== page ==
3.2.3  Encoding of OASIS Data  Once the assessment is completed and OASIS data items collected by the qualified skilled professional (i.e., the nurse or therapist responsible for coordinating or completing the assessment), data can be encoded directly by the skilled professional or by a clerical staff member from a hard copy of a completed OASIS. Non-clinical staff may not assess patients or complete assessment items; however, clerical staff or data entry operators may enter the OASIS data collected by the skilled professional into the computer. HHAs must also comply with requirements safeguarding the confidentiality of patient identifiable information. HHAs may take up to seven days after collection to enter it into their computer systems.  To enter the data, HHAs will operate the HAVEN software program and run the OASIS data set through the CMS-specified edits. This process involves using HAVEN or HAVEN-like software to review the data for accuracy and consistency, making any necessary changes and finalizing the data. HAVEN will accommodate data entry of OASIS items from all required time points. Seven days are allowed to encode, edit and lock OASIS data, as that is believed to be a reasonable amount of time to expect agencies to complete this task while ensuring accuracy of data.  The agency must enter the OASIS data and identify any information that does not pass the specified edits; that is, any missing, incorrect, or inconsistent data. Editing and locking functions are automatically performed using the HAVEN software.  Once the OASIS information is encoded, HHAs will “lock” the data; i.e., use their software to review and edit it to create a file that will be transmitted to the State agency or other entity approved to receive this transmission. Since State agency validation of non-Medicare/non-Medicaid OASIS files have been delayed, transmission of TRICARE locked files will not be required at this time. HHAs will, however, still be responsible for the collection and encoding of OASIS data. This information will provide a mechanism for objectively measuring facility performance and quality. It will also be used to support the HHA PPS (i.e., generate the HIPPS code and claim-OASIS matching key output required on the CMS 1450 UB-04 claim form for pricing).  Since encoded OASIS data must accurately reflect the patient’s status at the time the information is collected, HHAs must ensure that data items on its own clinical record match the encoded data.  Refer to the CMS website ( for information regarding the OASIS. The HHA may access the web site and download the required OASIS data set for each data collection time point; i.e., start of care, resumption of care following an inpatient facility stay, follow-up, discharge (not to an inpatient facility), transfer to inpatient facility (with or without agency discharge), and death at home. See CMS’ website ( for information regarding the Home Assessment Validation and Entry (HAVEN) system.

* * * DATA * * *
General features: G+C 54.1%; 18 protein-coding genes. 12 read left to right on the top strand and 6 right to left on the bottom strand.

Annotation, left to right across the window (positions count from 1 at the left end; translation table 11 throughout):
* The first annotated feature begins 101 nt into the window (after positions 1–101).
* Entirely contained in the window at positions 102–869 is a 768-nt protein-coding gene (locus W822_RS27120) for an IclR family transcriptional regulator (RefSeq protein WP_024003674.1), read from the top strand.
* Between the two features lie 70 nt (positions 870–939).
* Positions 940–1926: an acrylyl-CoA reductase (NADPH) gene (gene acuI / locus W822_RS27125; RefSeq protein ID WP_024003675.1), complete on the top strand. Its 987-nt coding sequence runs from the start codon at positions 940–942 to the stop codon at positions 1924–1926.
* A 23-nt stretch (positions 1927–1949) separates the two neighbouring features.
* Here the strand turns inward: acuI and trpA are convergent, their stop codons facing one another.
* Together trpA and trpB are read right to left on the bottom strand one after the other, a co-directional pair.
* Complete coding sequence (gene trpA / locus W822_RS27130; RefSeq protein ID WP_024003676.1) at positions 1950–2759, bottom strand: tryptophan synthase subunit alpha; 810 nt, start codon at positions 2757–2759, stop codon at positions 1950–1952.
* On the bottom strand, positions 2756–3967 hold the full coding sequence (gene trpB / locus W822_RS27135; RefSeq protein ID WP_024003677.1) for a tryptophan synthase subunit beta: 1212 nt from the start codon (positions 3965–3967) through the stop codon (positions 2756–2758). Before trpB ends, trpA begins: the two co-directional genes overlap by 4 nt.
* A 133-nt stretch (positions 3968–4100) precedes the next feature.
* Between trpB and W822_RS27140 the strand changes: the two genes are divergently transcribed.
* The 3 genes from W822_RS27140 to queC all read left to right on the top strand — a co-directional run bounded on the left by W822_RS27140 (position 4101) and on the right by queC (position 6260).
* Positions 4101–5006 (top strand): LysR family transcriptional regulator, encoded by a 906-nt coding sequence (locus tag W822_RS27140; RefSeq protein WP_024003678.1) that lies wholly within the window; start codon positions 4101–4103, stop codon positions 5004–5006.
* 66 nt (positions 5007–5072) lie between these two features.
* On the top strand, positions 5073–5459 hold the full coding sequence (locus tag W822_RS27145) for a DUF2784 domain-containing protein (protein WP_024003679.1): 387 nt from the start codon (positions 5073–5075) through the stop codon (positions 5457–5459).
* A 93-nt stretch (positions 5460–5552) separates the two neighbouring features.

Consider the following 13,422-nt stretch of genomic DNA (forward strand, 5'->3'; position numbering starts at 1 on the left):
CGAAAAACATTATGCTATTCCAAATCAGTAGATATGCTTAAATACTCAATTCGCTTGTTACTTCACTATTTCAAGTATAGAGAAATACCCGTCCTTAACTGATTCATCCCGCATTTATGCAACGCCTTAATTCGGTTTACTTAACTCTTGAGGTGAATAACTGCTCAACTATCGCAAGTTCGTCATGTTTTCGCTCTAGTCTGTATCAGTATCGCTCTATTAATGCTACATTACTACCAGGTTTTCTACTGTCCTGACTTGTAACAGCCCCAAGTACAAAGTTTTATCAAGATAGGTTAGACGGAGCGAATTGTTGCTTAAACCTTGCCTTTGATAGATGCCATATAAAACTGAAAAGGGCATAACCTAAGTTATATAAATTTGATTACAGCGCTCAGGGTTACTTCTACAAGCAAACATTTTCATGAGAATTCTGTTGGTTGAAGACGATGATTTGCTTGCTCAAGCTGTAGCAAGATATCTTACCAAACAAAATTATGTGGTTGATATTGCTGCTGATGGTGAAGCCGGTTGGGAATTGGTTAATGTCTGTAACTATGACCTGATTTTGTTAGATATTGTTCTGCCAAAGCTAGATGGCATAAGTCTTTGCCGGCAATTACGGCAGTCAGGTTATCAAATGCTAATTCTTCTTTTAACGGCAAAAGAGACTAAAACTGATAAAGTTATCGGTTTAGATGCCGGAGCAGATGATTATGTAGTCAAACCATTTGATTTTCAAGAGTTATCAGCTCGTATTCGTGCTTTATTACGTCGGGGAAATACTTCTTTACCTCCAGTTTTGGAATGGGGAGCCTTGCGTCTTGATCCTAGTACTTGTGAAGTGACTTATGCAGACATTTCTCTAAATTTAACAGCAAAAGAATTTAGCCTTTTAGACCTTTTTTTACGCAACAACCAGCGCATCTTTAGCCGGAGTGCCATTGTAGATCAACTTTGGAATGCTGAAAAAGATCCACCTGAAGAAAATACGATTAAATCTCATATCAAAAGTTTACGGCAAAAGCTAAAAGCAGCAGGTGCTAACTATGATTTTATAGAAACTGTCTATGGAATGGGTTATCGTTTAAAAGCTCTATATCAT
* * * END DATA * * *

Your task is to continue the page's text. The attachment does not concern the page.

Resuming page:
3.2.4  Case Management Responsibilities
It is recognized that while an abbreviated OASIS assessment may facilitate payment under the HHA PPS, it does not adequately reflect the management oversight required to ensure quality of care for beneficiaries under the age of 18 and obstetrical patients. As a result, the contractors will have to continue to case manage these beneficiary categories through the use of appropriate evaluation criteria as required under the specific terms of their contract to ensure the quality and appropriateness of home health services (e.g., the use of INTERQUAL criteria for managing the appropriateness of home health services). Contractor involvement will even be more critical in cases where home health services are provided in non-Medicare HHAs (i.e., those HHAs for which Medicare certification is not available due to the beneficiary categories they serve). Refer to Section 4, paragraph 3.6 for the hierarchical placement and reimbursement of home health services for TRICARE eligible beneficiaries under the age of 18 or receiving maternity care.